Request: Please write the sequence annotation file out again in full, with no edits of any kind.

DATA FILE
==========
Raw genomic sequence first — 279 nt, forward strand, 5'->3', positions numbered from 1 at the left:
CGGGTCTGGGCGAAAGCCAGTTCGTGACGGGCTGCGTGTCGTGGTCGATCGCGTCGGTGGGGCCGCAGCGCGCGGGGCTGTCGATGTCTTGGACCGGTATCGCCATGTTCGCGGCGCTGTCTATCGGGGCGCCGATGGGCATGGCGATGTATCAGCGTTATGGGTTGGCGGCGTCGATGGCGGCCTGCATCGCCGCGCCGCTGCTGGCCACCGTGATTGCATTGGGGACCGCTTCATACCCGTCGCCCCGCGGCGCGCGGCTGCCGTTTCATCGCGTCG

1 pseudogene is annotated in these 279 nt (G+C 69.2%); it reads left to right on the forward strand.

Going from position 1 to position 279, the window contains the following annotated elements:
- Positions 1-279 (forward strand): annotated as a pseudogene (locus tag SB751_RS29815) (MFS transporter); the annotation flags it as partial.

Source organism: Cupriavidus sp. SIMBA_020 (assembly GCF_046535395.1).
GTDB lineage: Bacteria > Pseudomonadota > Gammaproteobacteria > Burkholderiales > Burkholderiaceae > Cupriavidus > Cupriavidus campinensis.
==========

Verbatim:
Raw genomic sequence first — 279 nt, forward strand, 5'->3', positions numbered from 1 at the left:
CGGGTCTGGGCGAAAGCCAGTTCGTGACGGGCTGCGTGTCGTGGTCGATCGCGTCGGTGGGGCCGCAGCGCGCGGGGCTGTCGATGTCTTGGACCGGTATCGCCATGTTCGCGGCGCTGTCTATCGGGGCGCCGATGGGCATGGCGATGTATCAGCGTTATGGGTTGGCGGCGTCGATGGCGGCCTGCATCGCCGCGCCGCTGCTGGCCACCGTGATTGCATTGGGGACCGCTTCATACCCGTCGCCCCGCGGCGCGCGGCTGCCGTTTCATCGCGTCG

1 pseudogene is annotated in these 279 nt (G+C 69.2%); it reads left to right on the forward strand.

Going from position 1 to position 279, the window contains the following annotated elements:
- Positions 1-279 (forward strand): annotated as a pseudogene (locus tag SB751_RS29815) (MFS transporter); the annotation flags it as partial.

Source organism: Cupriavidus sp. SIMBA_020 (assembly GCF_046535395.1).
GTDB lineage: Bacteria > Pseudomonadota > Gammaproteobacteria > Burkholderiales > Burkholderiaceae > Cupriavidus > Cupriavidus campinensis.